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One of the most underrated bands in the history of funk and soul music, Creative Funk was the brainchild of brothers Deek and Gary DeBerry. Gary started playing piano at 9 years of age, then stand-up bass at 13. He joined a jazz band in junior high school and played for talent shows and every assembly. They later added an alto sax and played a lot of Parks & Recreation gigs which led them to the Amateur Night at the Apollo Theater in Harlem, New York. They called themselves the "Mighty Fantastics" and came in second place to an R&B James Brown-type group who were older. Gary was only 14 years old at the time, but grateful to have played at the famed Apollo. In high school, Gary met an outstanding guitarist, and they started a band called Creative Funk that eventually led him to the Apollo again, this time as an artist with a record out that was making waves. That record, 1972's "Ready Made Family," which Gary composed with his older brother Deek, was strongly supported by his New York family and community. The single sold 25,000 units plus in New York City and the surrounding areas. Gary credits his brother Deek for being instrumental in helping him get the band going, and the two started their own record label called Creative Funk Enterprises. The band Creative Funk was truly an outstanding cast of players that included Gary on bass, Richard Currence (drums), Robert Banks and Walter Etheridge (guitars), Andre Johnson (trumpet, flugelhorn), Michael Johnson (saxophone), Denzil Miller (keyboards, trombone), and a talented trio of vocalists in Diane Jenkins, Veedette Williams, and Clarence Bassett. This great combination stayed together for four years and eventually parted ways in 1975. Primarily a live band, Creative Funk only recorded a handful of singles as a band on their own label, but the music was exceptional enough to cement their standing in R&B history. Deek and Gary kept the Creative Funk label alive and continued to put out releases by a bevy of talented artists such as a solo Jenkins, The Limelites, Funk Machine, Jimmy Castor, Zero Hour, DJ Kool, Scratchmaster Chuck T and many others, well into the 1990s. Gary became a much in demand session bassist after the band split and went on to play with flutist Bobbie Humphrey, Norman Connors, Jean Carne, Stanley Turrentine, and a host of others. Gary is still going strong today and continues to treasure his memories of having been a big part of one of the greatest independent funk bands in the history of R&B.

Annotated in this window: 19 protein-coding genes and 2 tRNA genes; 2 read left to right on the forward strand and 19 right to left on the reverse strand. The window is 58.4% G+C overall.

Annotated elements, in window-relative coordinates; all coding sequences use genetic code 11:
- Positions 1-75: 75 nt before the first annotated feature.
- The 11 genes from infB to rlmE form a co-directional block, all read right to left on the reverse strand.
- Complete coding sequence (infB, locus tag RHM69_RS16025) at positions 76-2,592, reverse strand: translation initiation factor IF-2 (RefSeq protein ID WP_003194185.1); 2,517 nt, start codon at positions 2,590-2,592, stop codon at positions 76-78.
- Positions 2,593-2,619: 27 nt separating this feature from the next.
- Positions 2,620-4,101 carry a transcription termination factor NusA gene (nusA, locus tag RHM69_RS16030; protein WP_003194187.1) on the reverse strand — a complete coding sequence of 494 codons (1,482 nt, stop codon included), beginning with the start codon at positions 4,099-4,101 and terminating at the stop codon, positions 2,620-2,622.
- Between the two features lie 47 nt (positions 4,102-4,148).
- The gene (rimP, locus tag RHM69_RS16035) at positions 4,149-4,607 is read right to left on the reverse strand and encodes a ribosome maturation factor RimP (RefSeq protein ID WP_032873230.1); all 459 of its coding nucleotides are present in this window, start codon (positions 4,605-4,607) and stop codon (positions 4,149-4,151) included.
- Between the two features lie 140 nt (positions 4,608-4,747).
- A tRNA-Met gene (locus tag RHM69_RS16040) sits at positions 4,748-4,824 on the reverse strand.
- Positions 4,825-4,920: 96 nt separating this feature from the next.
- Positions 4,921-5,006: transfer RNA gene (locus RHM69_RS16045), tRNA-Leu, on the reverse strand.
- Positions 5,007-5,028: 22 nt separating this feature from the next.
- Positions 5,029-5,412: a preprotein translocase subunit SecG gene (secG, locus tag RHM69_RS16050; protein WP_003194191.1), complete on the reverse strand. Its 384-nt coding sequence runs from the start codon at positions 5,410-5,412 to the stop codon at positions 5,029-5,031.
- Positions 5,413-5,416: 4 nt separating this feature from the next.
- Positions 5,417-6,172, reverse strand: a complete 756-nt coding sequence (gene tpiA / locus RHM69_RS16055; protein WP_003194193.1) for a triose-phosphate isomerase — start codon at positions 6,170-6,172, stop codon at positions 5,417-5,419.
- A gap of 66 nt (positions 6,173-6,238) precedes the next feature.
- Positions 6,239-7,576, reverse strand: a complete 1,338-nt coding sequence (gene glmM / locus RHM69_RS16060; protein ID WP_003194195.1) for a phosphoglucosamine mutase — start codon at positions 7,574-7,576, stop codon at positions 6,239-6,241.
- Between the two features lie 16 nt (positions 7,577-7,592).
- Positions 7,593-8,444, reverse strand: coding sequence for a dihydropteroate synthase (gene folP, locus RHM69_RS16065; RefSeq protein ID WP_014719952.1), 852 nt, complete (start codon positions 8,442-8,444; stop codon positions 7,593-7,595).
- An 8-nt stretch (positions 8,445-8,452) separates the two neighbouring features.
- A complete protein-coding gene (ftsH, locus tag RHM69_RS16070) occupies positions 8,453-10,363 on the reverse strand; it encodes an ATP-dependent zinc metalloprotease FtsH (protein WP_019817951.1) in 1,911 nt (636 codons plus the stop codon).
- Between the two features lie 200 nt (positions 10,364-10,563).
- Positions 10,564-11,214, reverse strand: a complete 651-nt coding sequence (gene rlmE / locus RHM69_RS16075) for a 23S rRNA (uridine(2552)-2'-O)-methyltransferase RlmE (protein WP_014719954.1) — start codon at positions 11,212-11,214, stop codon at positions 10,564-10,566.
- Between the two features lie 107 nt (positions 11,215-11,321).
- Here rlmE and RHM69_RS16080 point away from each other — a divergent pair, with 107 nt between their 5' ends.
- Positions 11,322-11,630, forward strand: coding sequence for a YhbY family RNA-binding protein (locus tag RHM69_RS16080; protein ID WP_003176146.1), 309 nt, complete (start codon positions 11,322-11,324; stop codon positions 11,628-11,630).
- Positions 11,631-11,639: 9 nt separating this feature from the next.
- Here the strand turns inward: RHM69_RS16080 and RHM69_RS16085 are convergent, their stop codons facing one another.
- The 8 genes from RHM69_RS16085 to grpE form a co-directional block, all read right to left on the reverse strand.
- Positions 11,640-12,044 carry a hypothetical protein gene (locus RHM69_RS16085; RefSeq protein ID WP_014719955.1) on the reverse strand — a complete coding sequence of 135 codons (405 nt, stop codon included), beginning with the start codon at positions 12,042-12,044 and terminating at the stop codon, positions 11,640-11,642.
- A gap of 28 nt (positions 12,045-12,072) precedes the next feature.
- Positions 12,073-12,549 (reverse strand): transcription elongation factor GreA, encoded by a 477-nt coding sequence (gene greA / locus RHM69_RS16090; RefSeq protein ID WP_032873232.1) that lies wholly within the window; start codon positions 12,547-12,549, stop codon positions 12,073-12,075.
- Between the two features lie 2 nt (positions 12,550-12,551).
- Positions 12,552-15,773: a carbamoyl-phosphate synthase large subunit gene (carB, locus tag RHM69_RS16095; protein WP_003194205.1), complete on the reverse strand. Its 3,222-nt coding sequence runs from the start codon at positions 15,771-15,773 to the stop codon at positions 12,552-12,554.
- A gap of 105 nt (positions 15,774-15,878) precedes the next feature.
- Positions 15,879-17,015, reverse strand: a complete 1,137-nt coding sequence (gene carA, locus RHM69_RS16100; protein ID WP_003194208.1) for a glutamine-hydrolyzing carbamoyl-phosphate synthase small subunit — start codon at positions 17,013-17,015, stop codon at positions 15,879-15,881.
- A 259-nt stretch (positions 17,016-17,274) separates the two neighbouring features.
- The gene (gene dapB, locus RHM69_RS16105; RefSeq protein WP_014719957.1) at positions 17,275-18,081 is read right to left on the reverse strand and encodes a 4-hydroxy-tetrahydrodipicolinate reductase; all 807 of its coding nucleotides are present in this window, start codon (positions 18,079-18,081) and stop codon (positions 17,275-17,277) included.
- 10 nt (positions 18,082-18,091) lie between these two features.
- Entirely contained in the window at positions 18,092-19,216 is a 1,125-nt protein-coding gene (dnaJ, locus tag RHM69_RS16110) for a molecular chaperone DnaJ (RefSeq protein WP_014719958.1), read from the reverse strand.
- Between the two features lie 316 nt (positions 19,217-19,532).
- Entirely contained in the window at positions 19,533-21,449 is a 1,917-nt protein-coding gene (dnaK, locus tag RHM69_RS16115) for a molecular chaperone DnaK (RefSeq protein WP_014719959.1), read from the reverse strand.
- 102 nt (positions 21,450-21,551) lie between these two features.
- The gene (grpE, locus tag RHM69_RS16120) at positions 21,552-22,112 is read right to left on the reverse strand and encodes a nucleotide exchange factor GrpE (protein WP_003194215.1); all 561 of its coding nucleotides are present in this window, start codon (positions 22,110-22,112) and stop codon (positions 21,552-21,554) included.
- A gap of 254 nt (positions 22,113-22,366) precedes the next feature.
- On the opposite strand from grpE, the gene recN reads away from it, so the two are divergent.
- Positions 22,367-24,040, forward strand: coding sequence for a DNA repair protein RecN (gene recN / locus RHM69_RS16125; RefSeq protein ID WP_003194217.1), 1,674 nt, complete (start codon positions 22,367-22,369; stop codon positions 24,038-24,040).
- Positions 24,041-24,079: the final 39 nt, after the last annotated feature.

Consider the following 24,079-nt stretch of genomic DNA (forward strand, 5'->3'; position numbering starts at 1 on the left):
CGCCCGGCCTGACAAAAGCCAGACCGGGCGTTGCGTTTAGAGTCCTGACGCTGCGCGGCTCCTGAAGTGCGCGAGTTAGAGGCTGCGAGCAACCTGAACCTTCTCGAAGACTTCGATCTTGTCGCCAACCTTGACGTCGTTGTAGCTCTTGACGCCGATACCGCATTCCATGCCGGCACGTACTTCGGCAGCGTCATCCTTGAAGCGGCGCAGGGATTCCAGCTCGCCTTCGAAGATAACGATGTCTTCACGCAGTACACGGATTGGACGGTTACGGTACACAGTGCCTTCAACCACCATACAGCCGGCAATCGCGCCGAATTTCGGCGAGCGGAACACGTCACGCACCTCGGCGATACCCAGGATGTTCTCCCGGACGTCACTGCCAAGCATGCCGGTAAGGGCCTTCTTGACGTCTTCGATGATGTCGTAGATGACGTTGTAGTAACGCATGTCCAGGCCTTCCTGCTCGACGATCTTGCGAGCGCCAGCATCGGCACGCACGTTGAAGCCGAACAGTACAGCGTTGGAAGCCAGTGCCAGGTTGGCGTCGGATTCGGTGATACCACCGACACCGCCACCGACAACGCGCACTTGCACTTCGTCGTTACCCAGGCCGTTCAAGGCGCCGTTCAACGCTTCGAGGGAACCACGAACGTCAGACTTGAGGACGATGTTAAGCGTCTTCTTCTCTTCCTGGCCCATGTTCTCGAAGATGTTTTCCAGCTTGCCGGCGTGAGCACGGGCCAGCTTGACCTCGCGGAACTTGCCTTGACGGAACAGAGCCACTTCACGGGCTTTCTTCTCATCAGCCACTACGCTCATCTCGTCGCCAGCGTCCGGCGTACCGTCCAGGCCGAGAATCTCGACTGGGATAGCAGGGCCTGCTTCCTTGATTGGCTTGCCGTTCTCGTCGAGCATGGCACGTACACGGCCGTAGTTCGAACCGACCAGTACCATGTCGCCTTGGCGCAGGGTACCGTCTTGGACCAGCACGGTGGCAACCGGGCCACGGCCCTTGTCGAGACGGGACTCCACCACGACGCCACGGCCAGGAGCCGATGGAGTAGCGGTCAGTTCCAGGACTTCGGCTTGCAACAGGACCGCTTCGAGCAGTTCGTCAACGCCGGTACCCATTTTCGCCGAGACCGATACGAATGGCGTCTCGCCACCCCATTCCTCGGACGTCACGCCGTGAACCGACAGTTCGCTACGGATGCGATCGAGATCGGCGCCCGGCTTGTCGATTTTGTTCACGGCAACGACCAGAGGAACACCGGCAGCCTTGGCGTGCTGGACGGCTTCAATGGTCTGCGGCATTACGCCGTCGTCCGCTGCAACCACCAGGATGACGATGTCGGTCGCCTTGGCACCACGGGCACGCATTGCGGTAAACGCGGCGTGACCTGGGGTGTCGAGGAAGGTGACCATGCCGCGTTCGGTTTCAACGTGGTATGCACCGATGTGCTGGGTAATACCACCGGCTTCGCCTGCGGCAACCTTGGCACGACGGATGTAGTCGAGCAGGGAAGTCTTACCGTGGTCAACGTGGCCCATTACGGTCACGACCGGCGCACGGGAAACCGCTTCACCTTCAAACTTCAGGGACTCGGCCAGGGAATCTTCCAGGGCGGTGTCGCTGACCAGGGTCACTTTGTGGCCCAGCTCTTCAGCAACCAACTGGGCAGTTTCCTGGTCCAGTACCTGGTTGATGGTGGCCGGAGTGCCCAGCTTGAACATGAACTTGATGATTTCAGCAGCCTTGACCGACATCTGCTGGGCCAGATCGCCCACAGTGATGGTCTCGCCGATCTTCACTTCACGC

One of the most underrated bands in the history of funk and soul music, Creative Funk was the brainchild of brothers Deek and Gary DeBerry. Gary started playing piano at 9 years of age, then stand-up bass at 13. He joined a jazz band in junior high school and played for talent shows and every assembly. They later added an alto sax and played a lot of Parks & Recreation gigs which led them to the Amateur Night at the Apollo Theater in Harlem, New York. They called themselves the "Mighty Fantastics" and came in second place to an R&B James Brown-type group who were older. Gary was only 14 years old at the time, but grateful to have played at the famed Apollo. In high school, Gary met an outstanding guitarist, and they started a band called Creative Funk that eventually led him to the Apollo again, this time as an artist with a record out that was making waves. That record, 1972's "Ready Made Family," which Gary composed with his older brother Deek, was strongly supported by his New York family and community. The single sold 25,000 units plus in New York City and the surrounding areas. Gary credits his brother Deek for being instrumental in helping him get the band going, and the two started their own record label called Creative Funk Enterprises. The band Creative Funk was truly an outstanding cast of players that included Gary on bass, Richard Currence (drums), Robert Banks and Walter Etheridge (guitars), Andre Johnson (trumpet, flugelhorn), Michael Johnson (saxophone), Denzil Miller (keyboards, trombone), and a talented trio of vocalists in Diane Jenkins, Veedette Williams, and Clarence Bassett. This great combination stayed together for four years and eventually parted ways in 1975. Primarily a live band, Creative Funk only recorded a handful of singles as a band on their own label, but the music was exceptional enough to cement their standing in R&B history. Deek and Gary kept the Creative Funk label alive and continued to put out releases by a bevy of talented artists such as a solo Jenkins, The Limelites, Funk Machine, Jimmy Castor, Zero Hour, DJ Kool, Scratchmaster Chuck T and many others, well into the 1990s. Gary became a much in demand session bassist after the band split and went on to play with flutist Bobbie Humphrey, Norman Connors, Jean Carne, Stanley Turrentine, and a host of others. Gary is still going strong today and continues to treasure his memories of having been a big part of one of the greatest independent funk bands in the history of R&B.